In these times, when many young families are still digging themselves out of debt after the Great Recession, talking to your kids about money should rank up there with discussions on drugs, sex and why Justin Bieber should be deported. You may not want to believe it now because they’re still in elementary school, but your children are the next generation of leaders, and they need to learn from our mistakes before they continue the trend of overspending without the available funds.
By talking to your kids regularly about money and showing them what you do on a weekly basis to ensure your expenses don’t overwhelm your income, you provide a base for them to latch onto. This can lead to better spending practices as they reach their teenage years, less financial aid needed for college, and a prosperous life when they marry and start their own young family. Of course, what you say to your children could go in one ear and out the other, but you can feel good that you did something to address the situation well ahead of time.
Like the Birds and Bees talk, discussions about money can be difficult to start. Here are some subjects to introduce that may help.
Debt/credit is bad. You could certainly begin your talk about debt and credit with a review of the national debt, the federal budget deficit and the rising height of the debt ceiling; however, there’s a great chance your young children will have no idea what you’re talking about. This is why you want to start the discussion at a local level. In fact, as local as their level. Provide examples of everyday household situations where an item can’t be purchased or an activity can’t be booked because doing so would cause a debt that can’t be paid. Show your children copies of statements for credit cards you’re paying off so they can get a sense of what it can do to someone.
Money isn’t everything. Sure the saying is cliché, yet it rings even truer in this day and age. Years of overindulgence have been pushed aside and replaced by a growing movement where people are looking for happiness and contentment over a large bank account. Explain to your kids that money rarely makes a person happy, unless you’re talking about Scrooge McDuck. Tell them being out of debt and having money available for emergencies as well as one or two special items should be enough to live a happy life.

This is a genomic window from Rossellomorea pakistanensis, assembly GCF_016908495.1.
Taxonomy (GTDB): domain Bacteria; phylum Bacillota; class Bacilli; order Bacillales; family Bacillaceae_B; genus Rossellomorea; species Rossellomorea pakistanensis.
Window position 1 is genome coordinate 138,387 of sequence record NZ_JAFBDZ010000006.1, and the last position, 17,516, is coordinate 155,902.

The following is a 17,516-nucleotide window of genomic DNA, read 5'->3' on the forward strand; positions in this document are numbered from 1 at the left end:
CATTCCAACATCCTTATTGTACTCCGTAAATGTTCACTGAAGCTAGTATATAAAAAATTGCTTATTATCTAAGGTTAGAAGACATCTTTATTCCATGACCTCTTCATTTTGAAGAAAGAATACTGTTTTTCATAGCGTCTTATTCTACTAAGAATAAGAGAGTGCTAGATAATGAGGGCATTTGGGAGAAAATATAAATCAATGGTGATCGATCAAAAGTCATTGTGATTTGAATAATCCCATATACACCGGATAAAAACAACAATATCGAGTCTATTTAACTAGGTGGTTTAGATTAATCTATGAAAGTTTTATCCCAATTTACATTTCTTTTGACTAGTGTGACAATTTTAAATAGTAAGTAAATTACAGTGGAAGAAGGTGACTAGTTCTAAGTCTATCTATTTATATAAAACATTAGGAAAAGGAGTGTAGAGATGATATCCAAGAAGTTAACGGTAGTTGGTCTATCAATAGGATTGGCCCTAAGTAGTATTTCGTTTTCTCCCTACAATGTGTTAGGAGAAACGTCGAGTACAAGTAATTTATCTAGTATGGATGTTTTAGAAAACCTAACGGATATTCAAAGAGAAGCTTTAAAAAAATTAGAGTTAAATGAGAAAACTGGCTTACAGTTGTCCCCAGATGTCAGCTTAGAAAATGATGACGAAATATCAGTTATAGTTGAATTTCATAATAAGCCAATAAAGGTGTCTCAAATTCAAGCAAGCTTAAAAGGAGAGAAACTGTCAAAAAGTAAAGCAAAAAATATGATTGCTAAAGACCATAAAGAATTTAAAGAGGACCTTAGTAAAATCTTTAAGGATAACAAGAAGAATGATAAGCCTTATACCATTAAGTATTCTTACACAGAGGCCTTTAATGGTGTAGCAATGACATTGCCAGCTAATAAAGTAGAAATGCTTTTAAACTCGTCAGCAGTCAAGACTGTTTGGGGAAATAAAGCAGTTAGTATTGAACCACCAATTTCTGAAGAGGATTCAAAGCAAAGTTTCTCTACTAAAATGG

Cash on the barrel. Children should be told about the perils of credit when they’re old enough to understand the concept that money really doesn’t grow on trees. Emphasize the satisfaction one receives by paying for an item with cash, regardless how big or small it is. Conversely, try to get across to them the feeling of anxiousness and frustration one feels when the minimum payments on their credit card bills skyrocket to the point they can’t be paid.
Saving for a rainy or sunny day. A 2013 study revealed that 40% of Americans do not have a minimum of $1000 put away for an emergency, which means they could be in serious trouble should an unexpected event take place. Talk to your kids about their own spending and how much they should save in case of emergency. Explain the concept of putting away three to six months of living expenses to make sure everyone in the household is comfortable in case of unemployment or becoming disabled.